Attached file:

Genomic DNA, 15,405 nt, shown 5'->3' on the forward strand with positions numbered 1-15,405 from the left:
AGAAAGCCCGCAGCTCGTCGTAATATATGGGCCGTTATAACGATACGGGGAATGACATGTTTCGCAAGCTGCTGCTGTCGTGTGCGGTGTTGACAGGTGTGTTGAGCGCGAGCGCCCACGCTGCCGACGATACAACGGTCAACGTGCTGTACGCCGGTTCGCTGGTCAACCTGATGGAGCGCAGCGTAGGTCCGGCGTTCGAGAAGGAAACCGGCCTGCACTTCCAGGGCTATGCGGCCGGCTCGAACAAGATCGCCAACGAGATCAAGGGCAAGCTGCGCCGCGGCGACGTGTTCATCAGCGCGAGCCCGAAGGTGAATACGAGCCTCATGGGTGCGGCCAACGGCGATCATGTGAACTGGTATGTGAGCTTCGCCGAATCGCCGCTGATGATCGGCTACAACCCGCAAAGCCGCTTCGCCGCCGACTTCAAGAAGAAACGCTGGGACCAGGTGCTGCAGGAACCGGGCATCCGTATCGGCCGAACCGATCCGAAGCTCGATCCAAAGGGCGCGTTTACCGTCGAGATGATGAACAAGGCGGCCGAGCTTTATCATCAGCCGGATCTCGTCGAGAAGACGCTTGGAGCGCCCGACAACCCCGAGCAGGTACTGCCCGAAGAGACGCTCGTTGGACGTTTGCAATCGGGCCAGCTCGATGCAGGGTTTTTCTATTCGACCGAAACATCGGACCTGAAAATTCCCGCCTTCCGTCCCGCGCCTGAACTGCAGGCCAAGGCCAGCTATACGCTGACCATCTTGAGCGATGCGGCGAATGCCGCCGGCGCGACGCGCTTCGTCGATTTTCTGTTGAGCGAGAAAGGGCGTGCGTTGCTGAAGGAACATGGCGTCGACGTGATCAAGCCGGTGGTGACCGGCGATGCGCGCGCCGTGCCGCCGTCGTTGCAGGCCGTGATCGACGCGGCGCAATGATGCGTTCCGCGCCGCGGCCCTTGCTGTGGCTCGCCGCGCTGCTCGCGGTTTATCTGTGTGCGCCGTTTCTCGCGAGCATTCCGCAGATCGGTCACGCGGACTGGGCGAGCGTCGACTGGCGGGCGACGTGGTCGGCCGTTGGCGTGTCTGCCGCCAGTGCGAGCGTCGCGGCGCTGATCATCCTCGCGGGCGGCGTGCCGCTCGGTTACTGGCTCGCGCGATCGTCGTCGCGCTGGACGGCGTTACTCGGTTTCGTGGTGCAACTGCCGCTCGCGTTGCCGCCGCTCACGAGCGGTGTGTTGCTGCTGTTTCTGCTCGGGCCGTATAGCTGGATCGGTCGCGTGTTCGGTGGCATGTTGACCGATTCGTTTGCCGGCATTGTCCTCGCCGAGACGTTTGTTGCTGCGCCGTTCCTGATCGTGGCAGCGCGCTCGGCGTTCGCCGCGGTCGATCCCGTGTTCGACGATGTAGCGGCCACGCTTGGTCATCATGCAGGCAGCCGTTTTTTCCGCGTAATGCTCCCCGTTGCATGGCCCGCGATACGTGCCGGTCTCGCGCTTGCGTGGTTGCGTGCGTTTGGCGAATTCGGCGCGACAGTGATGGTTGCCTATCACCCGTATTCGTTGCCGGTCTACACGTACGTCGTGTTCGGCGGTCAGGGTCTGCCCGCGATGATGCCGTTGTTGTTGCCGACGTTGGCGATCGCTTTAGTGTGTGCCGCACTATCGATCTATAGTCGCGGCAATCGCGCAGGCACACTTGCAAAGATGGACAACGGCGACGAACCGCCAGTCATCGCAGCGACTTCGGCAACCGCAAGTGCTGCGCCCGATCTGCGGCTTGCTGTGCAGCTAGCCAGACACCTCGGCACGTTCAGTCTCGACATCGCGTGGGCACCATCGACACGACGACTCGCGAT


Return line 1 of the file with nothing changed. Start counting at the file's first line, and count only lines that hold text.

Genomic DNA, 15,405 nt, shown 5'->3' on the forward strand with positions numbered 1-15,405 from the left: